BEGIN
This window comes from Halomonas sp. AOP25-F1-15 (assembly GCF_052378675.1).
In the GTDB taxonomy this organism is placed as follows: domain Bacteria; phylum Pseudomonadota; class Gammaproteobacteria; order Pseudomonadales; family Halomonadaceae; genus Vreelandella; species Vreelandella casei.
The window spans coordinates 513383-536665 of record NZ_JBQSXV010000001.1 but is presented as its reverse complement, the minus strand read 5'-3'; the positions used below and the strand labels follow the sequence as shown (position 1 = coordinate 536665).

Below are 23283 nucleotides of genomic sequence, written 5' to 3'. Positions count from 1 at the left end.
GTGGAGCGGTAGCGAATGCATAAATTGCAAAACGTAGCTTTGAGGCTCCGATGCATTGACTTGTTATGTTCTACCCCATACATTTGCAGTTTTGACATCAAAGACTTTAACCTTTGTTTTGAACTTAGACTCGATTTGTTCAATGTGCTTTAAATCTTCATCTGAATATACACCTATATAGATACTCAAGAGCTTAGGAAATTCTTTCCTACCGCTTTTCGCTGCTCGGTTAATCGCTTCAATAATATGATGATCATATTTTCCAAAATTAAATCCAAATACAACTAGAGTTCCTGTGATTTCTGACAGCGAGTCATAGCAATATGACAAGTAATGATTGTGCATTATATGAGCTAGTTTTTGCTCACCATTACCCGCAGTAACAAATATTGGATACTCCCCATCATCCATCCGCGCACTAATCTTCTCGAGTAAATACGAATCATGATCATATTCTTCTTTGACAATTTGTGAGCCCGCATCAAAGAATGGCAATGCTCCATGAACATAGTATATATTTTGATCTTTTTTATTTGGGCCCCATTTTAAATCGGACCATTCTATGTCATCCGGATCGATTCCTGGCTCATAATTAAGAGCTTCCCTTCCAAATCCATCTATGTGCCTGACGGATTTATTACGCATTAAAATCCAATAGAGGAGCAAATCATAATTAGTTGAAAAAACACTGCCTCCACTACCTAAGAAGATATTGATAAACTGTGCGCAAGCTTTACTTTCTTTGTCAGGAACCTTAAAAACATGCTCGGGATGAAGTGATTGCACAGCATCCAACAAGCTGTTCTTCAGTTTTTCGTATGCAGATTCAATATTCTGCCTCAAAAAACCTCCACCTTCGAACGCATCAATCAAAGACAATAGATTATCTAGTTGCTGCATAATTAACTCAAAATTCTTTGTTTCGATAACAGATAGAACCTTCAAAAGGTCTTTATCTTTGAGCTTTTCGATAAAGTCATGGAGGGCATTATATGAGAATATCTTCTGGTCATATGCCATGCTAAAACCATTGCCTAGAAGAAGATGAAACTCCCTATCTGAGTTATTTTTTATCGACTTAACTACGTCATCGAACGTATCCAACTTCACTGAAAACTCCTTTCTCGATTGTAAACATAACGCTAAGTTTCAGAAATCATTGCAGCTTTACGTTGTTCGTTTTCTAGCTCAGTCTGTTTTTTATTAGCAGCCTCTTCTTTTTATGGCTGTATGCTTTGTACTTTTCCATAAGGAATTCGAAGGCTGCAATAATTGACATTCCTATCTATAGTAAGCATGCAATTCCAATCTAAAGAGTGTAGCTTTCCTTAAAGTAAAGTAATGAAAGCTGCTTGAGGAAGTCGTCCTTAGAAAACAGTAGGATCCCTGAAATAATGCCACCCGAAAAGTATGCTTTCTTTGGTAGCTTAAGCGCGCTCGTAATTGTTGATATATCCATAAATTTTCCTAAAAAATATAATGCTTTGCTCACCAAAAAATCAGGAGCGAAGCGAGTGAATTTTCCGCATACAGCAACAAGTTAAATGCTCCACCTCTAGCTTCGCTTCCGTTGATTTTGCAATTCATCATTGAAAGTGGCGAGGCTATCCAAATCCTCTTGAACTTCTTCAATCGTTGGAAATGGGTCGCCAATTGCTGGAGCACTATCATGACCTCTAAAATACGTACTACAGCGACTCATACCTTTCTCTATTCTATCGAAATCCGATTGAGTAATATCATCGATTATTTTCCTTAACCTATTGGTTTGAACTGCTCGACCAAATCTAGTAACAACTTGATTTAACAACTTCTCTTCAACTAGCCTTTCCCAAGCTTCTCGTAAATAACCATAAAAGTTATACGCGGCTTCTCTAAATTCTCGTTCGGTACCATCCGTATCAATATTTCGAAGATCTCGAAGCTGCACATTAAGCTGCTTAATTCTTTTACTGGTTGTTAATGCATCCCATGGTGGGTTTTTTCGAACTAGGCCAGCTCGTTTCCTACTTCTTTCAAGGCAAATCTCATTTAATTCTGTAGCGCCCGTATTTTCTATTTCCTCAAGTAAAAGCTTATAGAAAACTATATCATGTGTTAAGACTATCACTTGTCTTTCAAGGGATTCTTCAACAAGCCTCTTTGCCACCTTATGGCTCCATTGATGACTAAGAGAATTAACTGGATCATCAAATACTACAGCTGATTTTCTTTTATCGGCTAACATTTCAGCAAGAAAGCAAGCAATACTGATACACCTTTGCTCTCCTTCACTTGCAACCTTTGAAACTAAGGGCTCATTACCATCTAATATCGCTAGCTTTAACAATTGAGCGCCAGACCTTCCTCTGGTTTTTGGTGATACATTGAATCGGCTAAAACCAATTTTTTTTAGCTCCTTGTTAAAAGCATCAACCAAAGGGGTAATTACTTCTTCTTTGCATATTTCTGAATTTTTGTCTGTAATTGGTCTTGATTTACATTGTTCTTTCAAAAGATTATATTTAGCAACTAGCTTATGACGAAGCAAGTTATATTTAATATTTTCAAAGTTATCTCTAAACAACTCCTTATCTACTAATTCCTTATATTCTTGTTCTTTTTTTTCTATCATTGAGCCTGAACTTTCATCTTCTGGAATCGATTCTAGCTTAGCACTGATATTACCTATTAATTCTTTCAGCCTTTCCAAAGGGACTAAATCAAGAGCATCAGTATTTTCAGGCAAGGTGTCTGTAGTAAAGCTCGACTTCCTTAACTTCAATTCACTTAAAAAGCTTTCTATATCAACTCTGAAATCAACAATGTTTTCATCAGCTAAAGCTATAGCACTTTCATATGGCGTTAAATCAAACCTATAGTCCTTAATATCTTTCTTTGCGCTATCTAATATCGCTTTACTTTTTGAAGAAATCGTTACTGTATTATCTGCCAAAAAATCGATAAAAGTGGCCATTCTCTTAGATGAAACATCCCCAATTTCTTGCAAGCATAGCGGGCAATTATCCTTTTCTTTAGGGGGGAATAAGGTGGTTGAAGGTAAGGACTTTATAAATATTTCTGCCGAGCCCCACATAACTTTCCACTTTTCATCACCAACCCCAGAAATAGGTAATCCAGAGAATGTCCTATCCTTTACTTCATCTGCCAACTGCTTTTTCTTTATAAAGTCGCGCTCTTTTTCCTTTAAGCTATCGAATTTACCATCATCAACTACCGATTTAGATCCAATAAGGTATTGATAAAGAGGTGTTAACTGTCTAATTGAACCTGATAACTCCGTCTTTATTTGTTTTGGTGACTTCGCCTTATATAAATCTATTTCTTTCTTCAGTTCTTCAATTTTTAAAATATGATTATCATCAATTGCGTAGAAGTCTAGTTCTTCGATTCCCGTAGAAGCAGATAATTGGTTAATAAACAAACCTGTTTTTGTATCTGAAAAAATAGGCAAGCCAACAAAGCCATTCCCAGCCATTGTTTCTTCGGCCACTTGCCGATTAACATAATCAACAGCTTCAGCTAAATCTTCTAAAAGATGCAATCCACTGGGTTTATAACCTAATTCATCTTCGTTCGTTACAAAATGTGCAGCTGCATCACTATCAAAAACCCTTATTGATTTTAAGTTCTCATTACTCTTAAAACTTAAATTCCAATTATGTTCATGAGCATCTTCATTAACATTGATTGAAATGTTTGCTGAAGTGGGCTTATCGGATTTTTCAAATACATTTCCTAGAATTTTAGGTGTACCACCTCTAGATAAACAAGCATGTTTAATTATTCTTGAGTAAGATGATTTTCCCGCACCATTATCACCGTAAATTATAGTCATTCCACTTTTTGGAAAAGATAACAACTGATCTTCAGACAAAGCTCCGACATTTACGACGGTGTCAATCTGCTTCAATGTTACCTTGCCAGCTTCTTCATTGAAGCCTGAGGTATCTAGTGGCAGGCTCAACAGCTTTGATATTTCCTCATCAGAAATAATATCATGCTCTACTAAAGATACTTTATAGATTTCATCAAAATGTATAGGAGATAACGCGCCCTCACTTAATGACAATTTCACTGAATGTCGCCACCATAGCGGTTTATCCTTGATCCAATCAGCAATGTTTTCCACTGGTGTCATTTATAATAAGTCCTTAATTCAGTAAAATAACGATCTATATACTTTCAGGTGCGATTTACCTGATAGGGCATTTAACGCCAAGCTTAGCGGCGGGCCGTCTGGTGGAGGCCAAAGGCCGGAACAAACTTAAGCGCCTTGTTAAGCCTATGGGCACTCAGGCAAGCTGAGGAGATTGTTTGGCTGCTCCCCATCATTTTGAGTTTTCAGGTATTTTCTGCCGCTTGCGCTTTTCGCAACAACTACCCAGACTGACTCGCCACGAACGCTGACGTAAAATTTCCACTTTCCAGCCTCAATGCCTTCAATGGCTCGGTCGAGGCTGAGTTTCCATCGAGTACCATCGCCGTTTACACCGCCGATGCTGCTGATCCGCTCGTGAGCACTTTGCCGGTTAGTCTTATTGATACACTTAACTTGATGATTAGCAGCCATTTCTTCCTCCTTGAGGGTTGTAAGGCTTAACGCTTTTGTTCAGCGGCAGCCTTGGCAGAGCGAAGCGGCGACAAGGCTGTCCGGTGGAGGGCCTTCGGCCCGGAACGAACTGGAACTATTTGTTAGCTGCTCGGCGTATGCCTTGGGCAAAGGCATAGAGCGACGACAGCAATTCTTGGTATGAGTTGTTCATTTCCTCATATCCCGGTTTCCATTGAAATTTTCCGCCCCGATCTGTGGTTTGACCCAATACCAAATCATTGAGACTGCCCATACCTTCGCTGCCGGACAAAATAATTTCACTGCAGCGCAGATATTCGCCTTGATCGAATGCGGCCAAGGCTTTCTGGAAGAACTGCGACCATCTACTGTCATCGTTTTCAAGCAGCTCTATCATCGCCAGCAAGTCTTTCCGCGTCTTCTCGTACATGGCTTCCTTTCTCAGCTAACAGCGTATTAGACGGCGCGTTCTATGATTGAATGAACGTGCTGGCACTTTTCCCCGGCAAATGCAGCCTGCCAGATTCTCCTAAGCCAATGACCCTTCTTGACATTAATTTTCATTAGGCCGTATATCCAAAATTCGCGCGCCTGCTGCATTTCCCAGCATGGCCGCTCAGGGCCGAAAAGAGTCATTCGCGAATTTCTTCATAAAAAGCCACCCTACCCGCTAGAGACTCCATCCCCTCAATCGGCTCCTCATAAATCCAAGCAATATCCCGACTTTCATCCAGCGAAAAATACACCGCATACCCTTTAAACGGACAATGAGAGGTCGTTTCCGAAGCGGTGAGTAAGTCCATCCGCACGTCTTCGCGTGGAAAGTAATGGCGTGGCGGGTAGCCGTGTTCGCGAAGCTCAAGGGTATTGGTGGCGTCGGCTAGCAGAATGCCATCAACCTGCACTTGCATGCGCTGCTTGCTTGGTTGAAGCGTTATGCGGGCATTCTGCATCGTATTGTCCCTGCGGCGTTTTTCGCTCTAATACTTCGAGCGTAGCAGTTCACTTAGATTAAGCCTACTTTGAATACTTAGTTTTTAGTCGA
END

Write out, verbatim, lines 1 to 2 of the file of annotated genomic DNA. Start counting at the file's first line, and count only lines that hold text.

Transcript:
This window comes from Halomonas sp. AOP25-F1-15 (assembly GCF_052378675.1).
In the GTDB taxonomy this organism is placed as follows: domain Bacteria; phylum Pseudomonadota; class Gammaproteobacteria; order Pseudomonadales; family Halomonadaceae; genus Vreelandella; species Vreelandella casei.